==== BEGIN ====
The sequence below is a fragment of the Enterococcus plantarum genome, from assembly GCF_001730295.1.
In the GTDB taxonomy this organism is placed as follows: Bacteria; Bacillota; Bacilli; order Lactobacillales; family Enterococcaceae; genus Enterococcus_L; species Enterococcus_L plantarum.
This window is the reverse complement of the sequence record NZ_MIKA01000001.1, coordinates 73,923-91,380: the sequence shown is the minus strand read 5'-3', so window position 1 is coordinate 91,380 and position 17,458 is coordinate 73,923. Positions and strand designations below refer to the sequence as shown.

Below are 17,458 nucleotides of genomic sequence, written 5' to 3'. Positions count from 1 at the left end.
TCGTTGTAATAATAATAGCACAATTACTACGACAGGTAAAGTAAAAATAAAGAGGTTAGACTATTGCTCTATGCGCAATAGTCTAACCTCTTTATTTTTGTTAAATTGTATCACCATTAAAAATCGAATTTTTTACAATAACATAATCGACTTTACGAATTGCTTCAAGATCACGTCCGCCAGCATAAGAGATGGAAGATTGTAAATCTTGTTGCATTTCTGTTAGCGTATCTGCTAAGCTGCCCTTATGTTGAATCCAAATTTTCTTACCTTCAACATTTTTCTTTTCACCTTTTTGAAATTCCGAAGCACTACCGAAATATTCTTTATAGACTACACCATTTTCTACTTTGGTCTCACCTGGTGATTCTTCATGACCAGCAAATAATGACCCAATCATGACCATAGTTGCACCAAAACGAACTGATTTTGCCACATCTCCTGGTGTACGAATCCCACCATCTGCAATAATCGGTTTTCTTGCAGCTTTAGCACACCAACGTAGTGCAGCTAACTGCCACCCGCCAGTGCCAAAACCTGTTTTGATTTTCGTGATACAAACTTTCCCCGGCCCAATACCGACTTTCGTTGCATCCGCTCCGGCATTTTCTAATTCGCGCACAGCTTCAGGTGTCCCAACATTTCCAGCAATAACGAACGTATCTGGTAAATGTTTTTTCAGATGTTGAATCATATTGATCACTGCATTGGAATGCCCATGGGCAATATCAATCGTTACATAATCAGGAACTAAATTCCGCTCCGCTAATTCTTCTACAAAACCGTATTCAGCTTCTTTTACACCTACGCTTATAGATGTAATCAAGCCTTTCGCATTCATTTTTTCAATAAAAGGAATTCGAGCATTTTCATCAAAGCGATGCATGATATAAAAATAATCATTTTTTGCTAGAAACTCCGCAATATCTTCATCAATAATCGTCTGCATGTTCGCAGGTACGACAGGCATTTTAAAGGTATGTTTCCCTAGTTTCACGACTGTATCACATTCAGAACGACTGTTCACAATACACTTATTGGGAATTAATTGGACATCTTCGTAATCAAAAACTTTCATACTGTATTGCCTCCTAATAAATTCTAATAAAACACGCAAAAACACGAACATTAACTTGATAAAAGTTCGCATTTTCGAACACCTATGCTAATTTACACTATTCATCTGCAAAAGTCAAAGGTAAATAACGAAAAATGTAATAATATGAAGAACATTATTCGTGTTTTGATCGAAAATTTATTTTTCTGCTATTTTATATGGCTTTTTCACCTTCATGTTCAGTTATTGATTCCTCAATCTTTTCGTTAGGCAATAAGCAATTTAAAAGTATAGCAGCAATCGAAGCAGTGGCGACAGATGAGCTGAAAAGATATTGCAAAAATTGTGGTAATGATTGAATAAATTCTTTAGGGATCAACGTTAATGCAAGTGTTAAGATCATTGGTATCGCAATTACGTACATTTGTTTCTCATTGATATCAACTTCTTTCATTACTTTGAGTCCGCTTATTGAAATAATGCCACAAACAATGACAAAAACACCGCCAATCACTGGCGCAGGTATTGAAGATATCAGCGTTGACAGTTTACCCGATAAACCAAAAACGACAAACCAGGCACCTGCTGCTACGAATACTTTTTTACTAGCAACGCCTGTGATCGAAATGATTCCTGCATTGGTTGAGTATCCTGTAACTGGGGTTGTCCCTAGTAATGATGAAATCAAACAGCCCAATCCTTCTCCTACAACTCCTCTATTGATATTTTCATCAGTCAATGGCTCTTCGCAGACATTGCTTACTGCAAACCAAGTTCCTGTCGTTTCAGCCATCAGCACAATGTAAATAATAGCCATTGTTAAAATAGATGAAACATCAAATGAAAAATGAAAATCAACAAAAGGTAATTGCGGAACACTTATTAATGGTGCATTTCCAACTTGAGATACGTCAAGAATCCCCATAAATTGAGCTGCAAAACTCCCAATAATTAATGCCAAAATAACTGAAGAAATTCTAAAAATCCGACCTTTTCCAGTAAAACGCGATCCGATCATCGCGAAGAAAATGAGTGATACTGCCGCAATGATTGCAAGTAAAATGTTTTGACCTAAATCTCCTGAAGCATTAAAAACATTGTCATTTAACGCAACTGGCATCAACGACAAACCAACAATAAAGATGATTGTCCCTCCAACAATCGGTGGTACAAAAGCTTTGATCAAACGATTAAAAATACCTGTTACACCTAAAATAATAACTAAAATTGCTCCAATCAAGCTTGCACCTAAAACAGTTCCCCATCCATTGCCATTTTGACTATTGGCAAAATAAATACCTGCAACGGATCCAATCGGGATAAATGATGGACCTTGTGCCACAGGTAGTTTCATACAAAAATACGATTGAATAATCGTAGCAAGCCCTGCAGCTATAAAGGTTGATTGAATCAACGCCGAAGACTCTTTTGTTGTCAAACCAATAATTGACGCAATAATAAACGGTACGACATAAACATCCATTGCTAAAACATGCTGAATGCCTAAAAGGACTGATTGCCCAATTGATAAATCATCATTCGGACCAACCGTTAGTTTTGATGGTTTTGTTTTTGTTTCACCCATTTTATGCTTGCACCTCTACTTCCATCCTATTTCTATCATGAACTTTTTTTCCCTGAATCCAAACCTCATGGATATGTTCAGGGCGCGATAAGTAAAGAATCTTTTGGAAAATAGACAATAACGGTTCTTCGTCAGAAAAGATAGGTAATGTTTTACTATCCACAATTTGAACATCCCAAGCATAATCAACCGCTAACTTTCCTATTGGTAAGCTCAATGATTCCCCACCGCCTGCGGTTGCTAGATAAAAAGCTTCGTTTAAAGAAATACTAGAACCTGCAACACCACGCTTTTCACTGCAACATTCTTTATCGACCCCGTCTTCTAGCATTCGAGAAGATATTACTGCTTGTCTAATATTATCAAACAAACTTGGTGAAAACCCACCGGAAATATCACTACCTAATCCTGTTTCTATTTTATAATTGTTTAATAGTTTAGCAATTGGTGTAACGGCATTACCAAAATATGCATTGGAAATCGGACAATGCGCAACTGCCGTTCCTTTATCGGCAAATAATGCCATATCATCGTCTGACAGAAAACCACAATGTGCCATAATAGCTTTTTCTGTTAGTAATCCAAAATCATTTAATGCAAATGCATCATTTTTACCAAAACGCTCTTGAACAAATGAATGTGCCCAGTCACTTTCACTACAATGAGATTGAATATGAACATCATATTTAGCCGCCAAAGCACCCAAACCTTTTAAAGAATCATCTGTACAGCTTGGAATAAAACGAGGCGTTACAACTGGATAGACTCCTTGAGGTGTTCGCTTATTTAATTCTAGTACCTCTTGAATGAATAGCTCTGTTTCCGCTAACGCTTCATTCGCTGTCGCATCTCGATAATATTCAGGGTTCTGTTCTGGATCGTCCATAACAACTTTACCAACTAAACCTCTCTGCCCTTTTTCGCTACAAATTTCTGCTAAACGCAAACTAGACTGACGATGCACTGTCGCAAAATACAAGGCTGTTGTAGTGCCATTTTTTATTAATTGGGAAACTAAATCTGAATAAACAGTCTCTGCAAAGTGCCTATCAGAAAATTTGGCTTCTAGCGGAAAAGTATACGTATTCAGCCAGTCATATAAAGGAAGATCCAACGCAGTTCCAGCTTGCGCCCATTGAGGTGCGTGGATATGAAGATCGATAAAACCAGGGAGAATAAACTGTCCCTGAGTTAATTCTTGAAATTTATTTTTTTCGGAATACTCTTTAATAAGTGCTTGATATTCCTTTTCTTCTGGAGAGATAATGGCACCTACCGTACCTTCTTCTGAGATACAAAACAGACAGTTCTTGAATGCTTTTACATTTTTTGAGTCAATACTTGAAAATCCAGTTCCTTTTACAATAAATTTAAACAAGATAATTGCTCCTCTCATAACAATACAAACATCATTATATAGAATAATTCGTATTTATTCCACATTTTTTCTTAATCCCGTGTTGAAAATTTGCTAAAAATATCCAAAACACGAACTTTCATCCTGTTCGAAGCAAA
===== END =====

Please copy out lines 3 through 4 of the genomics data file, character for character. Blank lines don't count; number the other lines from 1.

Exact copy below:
This window is the reverse complement of the sequence record NZ_MIKA01000001.1, coordinates 73,923-91,380: the sequence shown is the minus strand read 5'-3', so window position 1 is coordinate 91,380 and position 17,458 is coordinate 73,923. Positions and strand designations below refer to the sequence as shown.

Below are 17,458 nucleotides of genomic sequence, written 5' to 3'. Positions count from 1 at the left end.